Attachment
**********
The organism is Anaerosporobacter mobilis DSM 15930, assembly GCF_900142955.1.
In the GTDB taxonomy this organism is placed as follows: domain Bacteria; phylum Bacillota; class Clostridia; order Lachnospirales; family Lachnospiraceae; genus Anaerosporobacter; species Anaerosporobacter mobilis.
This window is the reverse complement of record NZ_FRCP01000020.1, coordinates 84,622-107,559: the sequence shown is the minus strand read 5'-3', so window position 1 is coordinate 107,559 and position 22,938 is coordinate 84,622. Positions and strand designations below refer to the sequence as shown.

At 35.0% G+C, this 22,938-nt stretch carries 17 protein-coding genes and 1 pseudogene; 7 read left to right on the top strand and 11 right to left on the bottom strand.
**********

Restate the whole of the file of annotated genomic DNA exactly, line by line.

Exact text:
The organism is Anaerosporobacter mobilis DSM 15930, assembly GCF_900142955.1.
In the GTDB taxonomy this organism is placed as follows: domain Bacteria; phylum Bacillota; class Clostridia; order Lachnospirales; family Lachnospiraceae; genus Anaerosporobacter; species Anaerosporobacter mobilis.
This window is the reverse complement of record NZ_FRCP01000020.1, coordinates 84,622-107,559: the sequence shown is the minus strand read 5'-3', so window position 1 is coordinate 107,559 and position 22,938 is coordinate 84,622. Positions and strand designations below refer to the sequence as shown.

At 35.0% G+C, this 22,938-nt stretch carries 17 protein-coding genes and 1 pseudogene; 7 read left to right on the top strand and 11 right to left on the bottom strand.